'Wisley' from White Flower Farm
‘Beryl’ is the other extreme with shuttlecock petals and a thimble of a corona.  ‘Rapture’ is a lovely goldenrod selection.
'Beryl' from Brent and Becky's Bulbs
Jonquilla and Tazetta are perhaps the best performers for Southern gardens and forcing.  I personally like them because they provide so many flowers per bulb and come in a wide range of sizes and colors.

Division 7 - Jonquilla
There are usually one to three, very fragrant, blooms per stem.  These Daffodils have small “faces” with flat petals.  The foliage is narrow and onion-like.

‘Fruit Cup’ is a Jonquilla, as is the golden-mustard ‘Quail’ and this charming reverse bicolor called ‘Pipit’… all inhabitants of my backyard.
'Pipit' looks and smells lovely.
I also planted ‘Sun Disc’ many years ago, a shortie with two tones of yellow on a round Pansy face, but I can’t find them now.  They must have succumbed to disease or damp or more aggressive plantings.
'Sun Disc' from White Flower Farm; I'll have to consider planting them again.
Division 8 - Tazetta
Daffodils have clusters of florets, usually more than three but possibly as many as twenty, per stout stem.  Sweetly-scented, Tazetta sports short cups and petals that are slightly rounded and sometimes crinkled.  The foliage and stem are rather flat and broad.  Most Paperwhites are Division 8.

My favorite Tazetta include ‘Minnow’, of course, and ‘Geranium’, an older model that is reminiscent of the Poet’s Daffodil with shining, white petals and an orange-ish cup, the shade of butternut squash.
My 'Geranium' is in a sheltered spot, so the blossoms last a long time.
I’m anxious to see flirty ‘Falconet’, which I just planted around my cobalt blue fountain this past November.
My 'Falconet' came from Dutch Gardens.
Division 9 - Poeticus
Usually one flower per stem; these daffodils are known for their extremely white petals, which are sometimes “stained” with the color of the corona.  The cup is a small, crinkled disc, usually in shades of orange-red, with a green or yellow center.  Sometimes Poeticus is grouped with Small Cup or Tazetta in plant catalogs.
'Sea Green' from White Flower Farm
‘Sea Green’ perfectly showcases all the traits of Poeticus.  Also called Poet’s or Pheasant’s Eye Daffodils, these late-risers can extend your bloom time through May.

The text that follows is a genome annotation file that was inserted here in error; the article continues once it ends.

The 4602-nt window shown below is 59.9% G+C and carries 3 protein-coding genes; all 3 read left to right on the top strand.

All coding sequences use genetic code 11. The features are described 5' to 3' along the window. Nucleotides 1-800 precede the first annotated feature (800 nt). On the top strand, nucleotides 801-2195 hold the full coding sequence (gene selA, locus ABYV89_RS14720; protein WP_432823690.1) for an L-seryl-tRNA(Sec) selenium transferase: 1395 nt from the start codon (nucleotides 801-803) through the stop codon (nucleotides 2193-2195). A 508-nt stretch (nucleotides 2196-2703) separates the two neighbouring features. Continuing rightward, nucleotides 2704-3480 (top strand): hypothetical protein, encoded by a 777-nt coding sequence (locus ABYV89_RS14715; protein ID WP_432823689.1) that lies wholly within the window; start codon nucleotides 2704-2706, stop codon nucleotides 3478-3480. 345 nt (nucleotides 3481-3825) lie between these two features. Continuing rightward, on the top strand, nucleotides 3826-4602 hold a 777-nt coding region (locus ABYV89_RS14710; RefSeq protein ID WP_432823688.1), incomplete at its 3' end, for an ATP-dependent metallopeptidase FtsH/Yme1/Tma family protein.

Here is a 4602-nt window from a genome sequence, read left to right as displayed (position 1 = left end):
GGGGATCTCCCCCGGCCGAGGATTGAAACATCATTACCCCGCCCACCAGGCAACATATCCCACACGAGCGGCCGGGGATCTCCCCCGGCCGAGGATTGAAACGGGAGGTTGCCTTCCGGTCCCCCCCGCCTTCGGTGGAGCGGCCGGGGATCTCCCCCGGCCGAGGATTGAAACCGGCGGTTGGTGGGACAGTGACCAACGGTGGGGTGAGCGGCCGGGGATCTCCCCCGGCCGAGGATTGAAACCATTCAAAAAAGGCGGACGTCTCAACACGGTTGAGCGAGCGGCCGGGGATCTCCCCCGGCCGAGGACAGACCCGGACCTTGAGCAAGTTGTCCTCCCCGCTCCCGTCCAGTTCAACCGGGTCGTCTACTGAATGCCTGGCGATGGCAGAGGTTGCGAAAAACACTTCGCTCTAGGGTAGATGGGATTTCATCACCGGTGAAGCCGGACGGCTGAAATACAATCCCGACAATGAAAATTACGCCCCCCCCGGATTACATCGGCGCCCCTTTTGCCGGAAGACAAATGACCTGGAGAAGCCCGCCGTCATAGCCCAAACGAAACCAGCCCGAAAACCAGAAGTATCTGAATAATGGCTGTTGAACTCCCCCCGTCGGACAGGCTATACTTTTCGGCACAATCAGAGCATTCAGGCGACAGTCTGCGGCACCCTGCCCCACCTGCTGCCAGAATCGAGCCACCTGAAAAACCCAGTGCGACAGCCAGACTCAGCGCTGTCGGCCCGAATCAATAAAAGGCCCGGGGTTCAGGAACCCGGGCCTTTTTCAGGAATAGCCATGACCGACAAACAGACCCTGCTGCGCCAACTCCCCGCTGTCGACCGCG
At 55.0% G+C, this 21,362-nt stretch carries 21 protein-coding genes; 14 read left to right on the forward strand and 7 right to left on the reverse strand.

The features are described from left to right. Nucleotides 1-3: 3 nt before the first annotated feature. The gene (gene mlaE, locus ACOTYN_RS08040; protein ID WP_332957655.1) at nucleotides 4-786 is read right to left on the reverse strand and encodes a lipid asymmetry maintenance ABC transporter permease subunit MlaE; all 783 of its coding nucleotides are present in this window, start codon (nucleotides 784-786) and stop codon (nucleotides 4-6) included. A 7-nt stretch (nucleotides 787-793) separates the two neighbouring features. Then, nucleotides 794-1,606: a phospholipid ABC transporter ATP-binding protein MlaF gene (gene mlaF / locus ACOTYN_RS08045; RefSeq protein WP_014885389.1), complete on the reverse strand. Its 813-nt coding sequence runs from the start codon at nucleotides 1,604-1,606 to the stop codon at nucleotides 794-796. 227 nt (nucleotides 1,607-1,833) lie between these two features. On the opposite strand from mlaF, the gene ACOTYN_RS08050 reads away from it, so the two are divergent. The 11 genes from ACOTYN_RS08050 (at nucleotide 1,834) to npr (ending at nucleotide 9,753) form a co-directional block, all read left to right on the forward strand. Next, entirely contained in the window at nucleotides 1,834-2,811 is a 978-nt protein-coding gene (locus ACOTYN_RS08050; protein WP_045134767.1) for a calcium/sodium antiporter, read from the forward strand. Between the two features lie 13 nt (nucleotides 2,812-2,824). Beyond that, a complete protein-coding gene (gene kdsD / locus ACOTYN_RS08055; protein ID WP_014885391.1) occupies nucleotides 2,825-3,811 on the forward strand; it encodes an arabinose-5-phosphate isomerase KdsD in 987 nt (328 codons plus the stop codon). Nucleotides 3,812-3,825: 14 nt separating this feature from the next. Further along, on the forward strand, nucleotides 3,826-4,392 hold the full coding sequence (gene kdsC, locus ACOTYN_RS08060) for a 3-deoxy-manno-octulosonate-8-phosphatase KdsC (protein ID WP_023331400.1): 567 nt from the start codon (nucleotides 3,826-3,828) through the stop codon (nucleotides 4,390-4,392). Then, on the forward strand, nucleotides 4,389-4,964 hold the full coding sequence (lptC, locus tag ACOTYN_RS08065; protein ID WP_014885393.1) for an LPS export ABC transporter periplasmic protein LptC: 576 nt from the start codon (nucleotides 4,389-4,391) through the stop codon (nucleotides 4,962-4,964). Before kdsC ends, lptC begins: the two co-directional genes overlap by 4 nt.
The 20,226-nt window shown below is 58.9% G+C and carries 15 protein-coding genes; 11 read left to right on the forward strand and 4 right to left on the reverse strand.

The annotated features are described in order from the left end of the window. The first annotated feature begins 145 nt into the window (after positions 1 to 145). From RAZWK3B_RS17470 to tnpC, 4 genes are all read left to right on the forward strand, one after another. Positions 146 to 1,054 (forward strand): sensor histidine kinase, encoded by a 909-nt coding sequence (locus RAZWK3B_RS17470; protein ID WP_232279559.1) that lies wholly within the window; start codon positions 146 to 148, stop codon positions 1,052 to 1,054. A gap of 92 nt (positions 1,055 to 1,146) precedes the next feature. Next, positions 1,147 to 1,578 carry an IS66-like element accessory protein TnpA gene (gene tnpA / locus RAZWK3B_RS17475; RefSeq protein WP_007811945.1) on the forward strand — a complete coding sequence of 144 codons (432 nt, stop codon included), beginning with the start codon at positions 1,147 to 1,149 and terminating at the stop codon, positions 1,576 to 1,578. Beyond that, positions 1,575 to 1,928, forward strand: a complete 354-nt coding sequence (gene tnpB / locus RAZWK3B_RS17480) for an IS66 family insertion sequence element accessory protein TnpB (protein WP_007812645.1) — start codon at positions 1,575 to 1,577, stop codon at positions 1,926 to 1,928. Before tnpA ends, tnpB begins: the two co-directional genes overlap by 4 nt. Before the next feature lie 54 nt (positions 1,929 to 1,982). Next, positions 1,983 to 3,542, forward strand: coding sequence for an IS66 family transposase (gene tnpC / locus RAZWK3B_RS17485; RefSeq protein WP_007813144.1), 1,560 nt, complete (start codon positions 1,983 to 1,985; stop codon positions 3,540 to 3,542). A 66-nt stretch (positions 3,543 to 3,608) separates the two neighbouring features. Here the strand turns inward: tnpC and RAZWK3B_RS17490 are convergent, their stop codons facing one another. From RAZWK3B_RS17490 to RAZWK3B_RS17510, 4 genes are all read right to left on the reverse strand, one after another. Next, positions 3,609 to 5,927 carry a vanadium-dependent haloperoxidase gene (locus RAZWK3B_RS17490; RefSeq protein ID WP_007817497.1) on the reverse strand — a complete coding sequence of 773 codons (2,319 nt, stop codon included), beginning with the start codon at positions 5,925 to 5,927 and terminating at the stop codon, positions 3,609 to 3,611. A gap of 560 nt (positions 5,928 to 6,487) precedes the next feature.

Division 10 - Bulbocodium Hybrids
Usually one flower per stem, the blossoms are really more trumpet than Daffodil.  They resemble tiny funnels or megaphones and are often described as “hoop petticoats”.

My itty bitty ‘Golden Bells’, a more floriferous hybrid of the species, always makes me smile.

Division 11 - Split Corona
Once again, usually just one flower per stem.  Each Daffodil has a cup that is split more than half its length, almost as if you dissected the trumpet, crimped the edges, and pressed it flat among its petals.  Split Corona fall into two shapes: Collar and Papillon.  They may convey a similar frilliness as Double Daffodils, but the cup is much more evident and is often highlighted in a contrasting color to the petals.
'Electrus' from Brent and Becky's

'Cum Laude' from White Flower Farm
I’m not sure how I feel about these flamboyant Daffodils; they almost seem too decorative.  And I’ve yet to add any to the garden.

Division 12 - Other Cultivars
This is a catch-all for “bred” Daffodils that do not fit nicely into any other categories.  Most are hybrids between different divisional Daffodils.

Division 13 - Species
Another catch-all, but this time, for all the species and wild, or reputedly wild, varieties and hybrids.  These are Daffodils we only know by their botanical names.

Believe it or not, the ever popular Tete-a-Tete, hardly a misfit, as the most often-used Daffodil for commercial displays and forcing, is part of Division 12.  I planted additional Tete-a-Tete bulbs, late this autumn, skirting a pair of Abelia ‘Twist of Lime’.
Forced 'Tete-a-Tete'
But I’m thinking they may be a great way to fill in around the white-and-yellow blossoms in the bulb bed.  My friend, who works at a local nursery, told me I can spring plant bulbs that have been forced for containers and floral arrangements.  It would be handy to do it when the existing bulbs and perennials are emerging, so I can identify any empty spots.